One of the worst things that can happen to a ref is to lose their voice. Of course it is important to have the skaters be able to hear you, and in a bout filled with screaming fans, screaming skaters, blaring music and other various distractions, a referee often has to resort to yelling. However, there are some tricks to this that can immensely help you not only be heard, but avoid permanently injuring yourself or your voice. These things are only basics, and it is advised that you seek out more informative or in-depth sources, which can be found in resources for professional singers or stage performers.
- Speak from your diaphragm. This will create a lower pitched voice that not only travels better, but also can be louder without hurting your vocal chords. It should feel like you're speaking out of your chest or stomach, instead of your throat, mouth or head.
- Warm up! The first thing you say during a bout night shouldn't be a penalty, practice getting louder as you warm up skating, slowly getting louder and louder so that your vocal chords aren't suddenly stressed.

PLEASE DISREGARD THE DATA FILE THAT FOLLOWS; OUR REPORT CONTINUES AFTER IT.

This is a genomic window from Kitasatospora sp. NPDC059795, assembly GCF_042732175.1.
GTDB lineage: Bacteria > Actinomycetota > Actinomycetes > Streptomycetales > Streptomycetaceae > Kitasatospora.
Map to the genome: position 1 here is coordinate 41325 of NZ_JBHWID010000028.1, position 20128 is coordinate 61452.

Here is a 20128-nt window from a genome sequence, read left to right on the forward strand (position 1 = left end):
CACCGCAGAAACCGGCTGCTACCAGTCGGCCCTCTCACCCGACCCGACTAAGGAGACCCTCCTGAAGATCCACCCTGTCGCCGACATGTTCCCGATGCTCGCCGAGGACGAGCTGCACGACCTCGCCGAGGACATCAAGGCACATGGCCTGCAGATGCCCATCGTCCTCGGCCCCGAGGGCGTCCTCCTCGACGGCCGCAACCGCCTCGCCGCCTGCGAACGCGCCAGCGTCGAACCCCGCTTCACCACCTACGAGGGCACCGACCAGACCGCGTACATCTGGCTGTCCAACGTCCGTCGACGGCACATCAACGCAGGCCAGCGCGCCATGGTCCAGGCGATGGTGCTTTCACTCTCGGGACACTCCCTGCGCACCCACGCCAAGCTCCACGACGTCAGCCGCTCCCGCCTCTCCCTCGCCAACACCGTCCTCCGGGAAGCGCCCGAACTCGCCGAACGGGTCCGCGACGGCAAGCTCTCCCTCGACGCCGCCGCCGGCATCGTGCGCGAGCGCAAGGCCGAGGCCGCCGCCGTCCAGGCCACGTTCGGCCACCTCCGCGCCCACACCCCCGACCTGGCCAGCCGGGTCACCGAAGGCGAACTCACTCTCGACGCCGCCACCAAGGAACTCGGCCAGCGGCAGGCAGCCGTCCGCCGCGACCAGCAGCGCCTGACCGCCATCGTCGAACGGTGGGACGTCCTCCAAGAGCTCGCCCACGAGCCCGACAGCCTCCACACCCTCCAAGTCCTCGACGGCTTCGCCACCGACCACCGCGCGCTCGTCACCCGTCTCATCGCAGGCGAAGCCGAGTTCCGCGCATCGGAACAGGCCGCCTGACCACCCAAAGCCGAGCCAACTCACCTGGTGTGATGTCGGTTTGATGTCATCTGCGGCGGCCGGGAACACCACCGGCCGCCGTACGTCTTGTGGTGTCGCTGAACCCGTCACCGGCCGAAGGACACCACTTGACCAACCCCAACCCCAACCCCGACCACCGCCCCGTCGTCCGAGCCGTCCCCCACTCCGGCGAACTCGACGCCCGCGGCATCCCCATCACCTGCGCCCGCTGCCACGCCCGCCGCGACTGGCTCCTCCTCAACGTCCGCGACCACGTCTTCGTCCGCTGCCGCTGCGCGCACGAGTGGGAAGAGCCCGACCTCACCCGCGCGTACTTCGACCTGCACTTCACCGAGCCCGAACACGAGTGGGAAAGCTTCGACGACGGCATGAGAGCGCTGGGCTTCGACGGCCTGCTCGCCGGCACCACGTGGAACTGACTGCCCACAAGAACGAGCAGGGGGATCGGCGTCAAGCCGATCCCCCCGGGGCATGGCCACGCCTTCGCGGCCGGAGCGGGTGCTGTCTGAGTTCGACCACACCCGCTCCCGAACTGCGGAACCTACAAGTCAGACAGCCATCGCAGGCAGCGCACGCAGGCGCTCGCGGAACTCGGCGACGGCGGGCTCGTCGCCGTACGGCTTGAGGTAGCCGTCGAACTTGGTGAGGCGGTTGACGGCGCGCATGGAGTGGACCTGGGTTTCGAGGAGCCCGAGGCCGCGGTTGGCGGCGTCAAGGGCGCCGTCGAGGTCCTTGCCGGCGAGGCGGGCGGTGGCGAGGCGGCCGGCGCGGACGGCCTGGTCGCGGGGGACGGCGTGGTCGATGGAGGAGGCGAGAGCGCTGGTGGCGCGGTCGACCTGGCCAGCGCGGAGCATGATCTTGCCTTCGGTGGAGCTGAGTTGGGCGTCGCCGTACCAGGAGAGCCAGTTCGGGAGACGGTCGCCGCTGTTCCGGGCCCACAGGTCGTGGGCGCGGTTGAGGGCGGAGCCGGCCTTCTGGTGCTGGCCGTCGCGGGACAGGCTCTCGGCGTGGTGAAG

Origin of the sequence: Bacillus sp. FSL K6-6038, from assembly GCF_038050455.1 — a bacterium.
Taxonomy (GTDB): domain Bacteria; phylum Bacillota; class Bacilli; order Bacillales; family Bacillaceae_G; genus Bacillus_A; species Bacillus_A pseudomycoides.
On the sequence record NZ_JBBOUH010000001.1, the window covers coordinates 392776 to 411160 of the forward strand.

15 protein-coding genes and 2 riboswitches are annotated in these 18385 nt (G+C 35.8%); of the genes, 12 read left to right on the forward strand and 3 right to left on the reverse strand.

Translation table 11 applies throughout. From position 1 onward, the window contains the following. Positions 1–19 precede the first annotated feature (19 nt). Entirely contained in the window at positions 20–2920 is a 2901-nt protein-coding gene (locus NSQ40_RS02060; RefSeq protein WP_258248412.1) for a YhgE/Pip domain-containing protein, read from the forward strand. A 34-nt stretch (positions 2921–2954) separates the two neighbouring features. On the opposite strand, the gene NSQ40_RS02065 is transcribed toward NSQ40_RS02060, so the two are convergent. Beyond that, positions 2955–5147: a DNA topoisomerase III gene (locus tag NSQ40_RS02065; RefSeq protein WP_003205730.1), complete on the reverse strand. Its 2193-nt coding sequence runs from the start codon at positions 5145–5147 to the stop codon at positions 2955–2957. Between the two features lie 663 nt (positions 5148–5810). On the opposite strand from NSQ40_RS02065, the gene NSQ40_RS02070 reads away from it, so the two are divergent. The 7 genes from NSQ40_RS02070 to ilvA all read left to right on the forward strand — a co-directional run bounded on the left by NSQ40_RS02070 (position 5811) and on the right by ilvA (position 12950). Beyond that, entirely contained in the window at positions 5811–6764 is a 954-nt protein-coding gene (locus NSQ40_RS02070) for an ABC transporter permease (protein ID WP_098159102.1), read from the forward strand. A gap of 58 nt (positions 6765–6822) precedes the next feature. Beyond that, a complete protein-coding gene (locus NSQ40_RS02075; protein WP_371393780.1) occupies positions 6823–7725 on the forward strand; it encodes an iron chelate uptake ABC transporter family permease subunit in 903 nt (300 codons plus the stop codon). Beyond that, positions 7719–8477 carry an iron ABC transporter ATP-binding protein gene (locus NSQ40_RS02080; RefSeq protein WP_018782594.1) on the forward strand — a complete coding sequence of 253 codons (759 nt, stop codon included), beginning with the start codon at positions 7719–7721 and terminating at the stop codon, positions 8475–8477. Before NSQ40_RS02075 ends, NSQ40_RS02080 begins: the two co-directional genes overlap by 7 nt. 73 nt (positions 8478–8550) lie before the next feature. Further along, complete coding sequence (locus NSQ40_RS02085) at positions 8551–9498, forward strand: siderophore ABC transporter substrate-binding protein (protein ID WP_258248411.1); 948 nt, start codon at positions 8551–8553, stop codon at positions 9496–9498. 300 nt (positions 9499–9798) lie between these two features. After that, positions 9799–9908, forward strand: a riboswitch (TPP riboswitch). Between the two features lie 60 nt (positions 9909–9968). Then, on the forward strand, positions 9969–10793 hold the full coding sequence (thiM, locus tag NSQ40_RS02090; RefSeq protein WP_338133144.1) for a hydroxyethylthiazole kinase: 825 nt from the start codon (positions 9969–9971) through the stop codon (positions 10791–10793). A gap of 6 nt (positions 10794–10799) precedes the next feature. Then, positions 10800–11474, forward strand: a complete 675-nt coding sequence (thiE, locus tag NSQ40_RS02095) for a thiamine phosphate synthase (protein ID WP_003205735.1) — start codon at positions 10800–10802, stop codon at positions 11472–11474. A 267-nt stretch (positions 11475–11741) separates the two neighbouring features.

- Avoid caffeine, drink water. Obviously some caffeine is fine, but caffeine can dehydrate your vocal chords and as with any muscle, dehydration leads to strain. Drink water before the bout as you warm up and during the bout. Even if you don't think you need it, this will keep your vocal chords hydrated and less likely to be hurt.
- Whistle. Remember that for a fourth minor or a major you should be whistling. Don't just whistle once and then resort to yelling, always alternate: whistle, yell, whistle, yell. A skater should be attuned to listen for a whistle, and this means you shouldn't have to scream at the top of your lungs, since she's already paying attention and making eye contact with you, seeing your hand signals.
Also, I posted them separate, so I'll mention it so no one misses it, we've got a new feature, and the first post was posted like five minutes ago. It's Recommended Reading. Check it out below!